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Center for Faith and the Common Good Explores the Impact of Spiritual Practice on Inmates in Mississippi’s Parchman Prison

Inmates praying inside the Parchman Prison

In 2012, Byron Johnson, co-executive director of Pepperdine University's Center for Faith and the Common Good, initiated a three-year study examining how the New Orleans Baptist Theological Seminary project at Louisiana State Penitentiary in Angola, Louisiana, positively influenced the daily lives of the inmates. The program, which began in 1995, eventually expanded to multiple facilities nationwide, including the Mississippi State Penitentiary in Parchman, Mississippi, a maximum-security prison notorious for its history of violence and poor living conditions. In 2023, Johnson and a team of filmmakers visited Parchman to document inmates' experiences in the program and highlight the transformative impact of spiritual practices in challenging environments. The recently released documentary, A New Morning at Parchman Prison, explores how Christian practices like prayer, Bible study, and group singing influence human flourishing.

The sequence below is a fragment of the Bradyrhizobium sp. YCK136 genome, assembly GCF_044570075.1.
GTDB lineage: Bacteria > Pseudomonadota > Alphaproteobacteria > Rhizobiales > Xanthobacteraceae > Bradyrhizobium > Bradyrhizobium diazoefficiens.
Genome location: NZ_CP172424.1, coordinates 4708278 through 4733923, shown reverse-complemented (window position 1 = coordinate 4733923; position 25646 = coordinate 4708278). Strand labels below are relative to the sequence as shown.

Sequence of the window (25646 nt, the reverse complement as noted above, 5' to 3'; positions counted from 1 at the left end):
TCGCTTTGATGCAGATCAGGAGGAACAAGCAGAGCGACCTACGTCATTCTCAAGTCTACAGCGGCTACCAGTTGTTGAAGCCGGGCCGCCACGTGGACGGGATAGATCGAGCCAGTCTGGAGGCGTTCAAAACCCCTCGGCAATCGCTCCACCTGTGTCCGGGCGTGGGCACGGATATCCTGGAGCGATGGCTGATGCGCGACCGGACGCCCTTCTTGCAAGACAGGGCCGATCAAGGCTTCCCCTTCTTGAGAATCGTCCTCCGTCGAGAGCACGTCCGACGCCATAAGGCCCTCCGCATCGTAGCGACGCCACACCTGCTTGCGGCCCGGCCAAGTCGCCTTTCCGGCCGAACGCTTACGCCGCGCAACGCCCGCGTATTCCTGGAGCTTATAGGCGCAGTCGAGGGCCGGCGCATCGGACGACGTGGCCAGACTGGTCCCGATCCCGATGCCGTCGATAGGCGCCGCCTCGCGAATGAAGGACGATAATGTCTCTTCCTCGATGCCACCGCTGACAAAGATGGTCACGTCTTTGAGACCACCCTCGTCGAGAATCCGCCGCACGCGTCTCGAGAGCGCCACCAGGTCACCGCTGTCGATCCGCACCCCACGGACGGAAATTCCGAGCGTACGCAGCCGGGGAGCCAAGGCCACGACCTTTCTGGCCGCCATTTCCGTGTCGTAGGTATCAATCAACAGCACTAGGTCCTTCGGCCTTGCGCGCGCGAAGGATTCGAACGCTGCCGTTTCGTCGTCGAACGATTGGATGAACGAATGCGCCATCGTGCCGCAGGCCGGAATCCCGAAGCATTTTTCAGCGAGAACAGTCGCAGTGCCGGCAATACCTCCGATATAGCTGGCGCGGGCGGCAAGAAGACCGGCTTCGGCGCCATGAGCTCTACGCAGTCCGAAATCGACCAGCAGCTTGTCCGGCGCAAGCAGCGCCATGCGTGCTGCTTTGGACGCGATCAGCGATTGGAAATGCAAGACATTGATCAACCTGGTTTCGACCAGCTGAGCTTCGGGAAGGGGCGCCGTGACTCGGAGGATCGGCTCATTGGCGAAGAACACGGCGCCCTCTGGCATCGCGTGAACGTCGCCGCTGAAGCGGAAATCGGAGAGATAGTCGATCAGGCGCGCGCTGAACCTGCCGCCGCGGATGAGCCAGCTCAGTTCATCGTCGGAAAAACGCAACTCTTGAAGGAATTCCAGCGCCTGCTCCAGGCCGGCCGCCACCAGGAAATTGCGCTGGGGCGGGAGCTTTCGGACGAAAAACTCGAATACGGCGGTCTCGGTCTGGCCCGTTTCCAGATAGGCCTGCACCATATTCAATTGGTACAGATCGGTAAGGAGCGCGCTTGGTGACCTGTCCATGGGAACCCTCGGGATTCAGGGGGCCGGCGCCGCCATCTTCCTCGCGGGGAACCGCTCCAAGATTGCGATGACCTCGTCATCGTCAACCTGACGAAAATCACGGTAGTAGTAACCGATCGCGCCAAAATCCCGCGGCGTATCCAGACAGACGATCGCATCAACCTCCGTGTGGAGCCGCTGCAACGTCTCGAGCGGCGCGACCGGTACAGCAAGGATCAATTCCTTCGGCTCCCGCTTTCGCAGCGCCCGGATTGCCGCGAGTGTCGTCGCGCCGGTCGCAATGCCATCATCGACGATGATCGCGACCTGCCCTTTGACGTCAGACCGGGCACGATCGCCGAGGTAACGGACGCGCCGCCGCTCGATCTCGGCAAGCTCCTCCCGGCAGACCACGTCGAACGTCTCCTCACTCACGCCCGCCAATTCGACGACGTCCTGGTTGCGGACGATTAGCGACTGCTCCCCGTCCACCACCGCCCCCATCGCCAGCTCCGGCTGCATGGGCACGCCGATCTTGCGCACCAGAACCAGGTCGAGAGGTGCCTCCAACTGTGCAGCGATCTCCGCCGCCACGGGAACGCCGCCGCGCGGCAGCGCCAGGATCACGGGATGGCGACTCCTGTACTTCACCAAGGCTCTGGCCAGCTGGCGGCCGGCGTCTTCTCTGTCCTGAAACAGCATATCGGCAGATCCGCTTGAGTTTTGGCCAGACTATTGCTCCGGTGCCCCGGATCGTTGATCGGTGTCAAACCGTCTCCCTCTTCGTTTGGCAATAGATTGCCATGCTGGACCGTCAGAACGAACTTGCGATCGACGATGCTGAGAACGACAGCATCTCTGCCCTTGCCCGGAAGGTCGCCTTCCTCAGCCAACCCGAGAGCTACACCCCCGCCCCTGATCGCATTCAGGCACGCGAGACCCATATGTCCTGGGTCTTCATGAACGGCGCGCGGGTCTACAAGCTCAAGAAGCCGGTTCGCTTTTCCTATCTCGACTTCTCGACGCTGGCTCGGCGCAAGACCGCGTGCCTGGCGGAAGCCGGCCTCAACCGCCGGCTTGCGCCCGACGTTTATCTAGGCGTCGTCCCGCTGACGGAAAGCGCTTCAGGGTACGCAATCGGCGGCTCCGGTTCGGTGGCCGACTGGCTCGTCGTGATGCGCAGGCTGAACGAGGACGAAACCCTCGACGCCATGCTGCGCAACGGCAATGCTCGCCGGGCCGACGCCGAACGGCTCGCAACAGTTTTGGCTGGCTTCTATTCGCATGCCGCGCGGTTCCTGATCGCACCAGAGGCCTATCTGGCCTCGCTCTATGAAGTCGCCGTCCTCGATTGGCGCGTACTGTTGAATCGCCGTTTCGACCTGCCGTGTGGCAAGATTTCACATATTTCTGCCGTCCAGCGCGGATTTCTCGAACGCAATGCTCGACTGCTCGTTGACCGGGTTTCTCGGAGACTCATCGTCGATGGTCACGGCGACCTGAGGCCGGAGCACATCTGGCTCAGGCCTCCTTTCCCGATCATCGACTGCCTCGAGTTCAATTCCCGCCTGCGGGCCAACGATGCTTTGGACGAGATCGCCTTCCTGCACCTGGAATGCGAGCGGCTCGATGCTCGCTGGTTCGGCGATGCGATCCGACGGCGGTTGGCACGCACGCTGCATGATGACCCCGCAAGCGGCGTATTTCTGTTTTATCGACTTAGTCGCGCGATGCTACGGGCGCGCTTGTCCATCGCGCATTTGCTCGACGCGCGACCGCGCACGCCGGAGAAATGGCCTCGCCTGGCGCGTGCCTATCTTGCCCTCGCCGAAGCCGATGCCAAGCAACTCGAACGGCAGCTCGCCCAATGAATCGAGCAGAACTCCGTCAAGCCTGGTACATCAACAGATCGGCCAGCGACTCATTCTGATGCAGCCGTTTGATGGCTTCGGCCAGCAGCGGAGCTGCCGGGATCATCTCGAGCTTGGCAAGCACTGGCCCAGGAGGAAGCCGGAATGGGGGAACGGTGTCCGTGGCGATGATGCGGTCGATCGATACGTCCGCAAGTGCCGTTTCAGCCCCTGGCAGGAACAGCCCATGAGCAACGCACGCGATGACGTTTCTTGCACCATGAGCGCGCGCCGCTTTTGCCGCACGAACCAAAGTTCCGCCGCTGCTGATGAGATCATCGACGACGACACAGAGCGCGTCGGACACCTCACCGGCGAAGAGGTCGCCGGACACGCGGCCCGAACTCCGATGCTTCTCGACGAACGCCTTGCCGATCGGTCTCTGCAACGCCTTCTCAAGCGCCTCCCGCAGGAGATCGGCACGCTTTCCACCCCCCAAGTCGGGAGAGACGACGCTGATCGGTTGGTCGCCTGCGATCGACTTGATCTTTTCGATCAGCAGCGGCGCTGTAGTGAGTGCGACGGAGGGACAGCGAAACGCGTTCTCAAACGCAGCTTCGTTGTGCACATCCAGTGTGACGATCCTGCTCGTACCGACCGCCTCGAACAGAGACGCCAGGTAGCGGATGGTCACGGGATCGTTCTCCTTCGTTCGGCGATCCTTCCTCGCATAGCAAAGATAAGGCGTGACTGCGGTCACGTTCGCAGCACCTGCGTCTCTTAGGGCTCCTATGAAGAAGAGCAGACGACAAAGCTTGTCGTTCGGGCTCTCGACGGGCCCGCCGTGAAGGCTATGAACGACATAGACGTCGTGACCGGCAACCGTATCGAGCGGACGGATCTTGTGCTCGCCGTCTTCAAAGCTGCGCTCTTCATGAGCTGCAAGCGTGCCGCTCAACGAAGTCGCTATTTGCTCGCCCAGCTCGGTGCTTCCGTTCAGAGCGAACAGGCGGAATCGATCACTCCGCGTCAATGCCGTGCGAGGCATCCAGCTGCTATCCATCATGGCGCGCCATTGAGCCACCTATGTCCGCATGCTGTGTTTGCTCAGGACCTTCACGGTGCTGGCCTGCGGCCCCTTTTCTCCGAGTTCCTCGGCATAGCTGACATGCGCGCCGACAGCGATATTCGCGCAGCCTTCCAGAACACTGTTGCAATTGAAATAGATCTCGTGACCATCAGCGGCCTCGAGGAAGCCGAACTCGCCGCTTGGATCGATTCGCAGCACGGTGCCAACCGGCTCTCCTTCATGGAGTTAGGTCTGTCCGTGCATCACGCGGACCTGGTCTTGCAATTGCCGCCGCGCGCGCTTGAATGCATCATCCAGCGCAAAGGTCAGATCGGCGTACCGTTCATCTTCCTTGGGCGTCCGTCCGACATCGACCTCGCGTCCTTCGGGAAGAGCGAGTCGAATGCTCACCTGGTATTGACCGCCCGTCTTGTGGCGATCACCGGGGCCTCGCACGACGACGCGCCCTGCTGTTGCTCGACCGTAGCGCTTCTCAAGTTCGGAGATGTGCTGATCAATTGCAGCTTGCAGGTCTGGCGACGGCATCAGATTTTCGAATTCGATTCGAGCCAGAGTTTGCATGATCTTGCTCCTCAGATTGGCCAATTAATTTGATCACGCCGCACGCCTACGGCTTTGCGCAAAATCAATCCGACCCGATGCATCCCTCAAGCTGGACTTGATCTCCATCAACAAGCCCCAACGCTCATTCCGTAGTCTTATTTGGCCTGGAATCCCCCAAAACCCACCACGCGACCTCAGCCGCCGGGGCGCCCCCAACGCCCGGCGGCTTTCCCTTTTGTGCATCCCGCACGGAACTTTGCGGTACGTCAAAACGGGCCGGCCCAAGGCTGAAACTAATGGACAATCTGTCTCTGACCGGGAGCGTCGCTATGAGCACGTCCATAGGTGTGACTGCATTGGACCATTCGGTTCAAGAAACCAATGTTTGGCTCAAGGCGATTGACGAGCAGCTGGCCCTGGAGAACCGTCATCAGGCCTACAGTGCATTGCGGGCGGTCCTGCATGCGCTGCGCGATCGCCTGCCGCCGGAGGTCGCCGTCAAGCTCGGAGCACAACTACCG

“It is always special to observe the ways in which worship and fellowship affects these men. Despite their circumstances and environment, their growing faith allows them to be not only resilient, but to become other-minded as they seek to serve others,” Johnson shares. “Capturing these experiences of identity transformation with qualitative and quantitative tools is essential to our ongoing research of what it means to truly flourish.”

The program centers around a seminary within the prison that trains ministers and leads inmate congregations and ministries. Participants can earn associate’s and bachelor’s degrees in Christian ministry, enabling them to minister within the prison. Those involved in the program live in the same zone and worship together on Sundays. Research indicates that the program has contributed to a decline in negative prison culture, such as gang activity and violence.

According to Johnson, the goal of this study is to examine the impact of the seminary in transforming lives of the men who are students and to capture a unifying human experience in one of its bleakest realities. “We want to understand the role of faith in helping prisoners to experience human flourishing and an identity transformation,” he says. “Moreover, we hope to understand the role of individual transformation and flourishing upon the larger prisoner culture.”

Visit the Center for Faith and the Common Good website to watch A New Morning at Parchman Prison.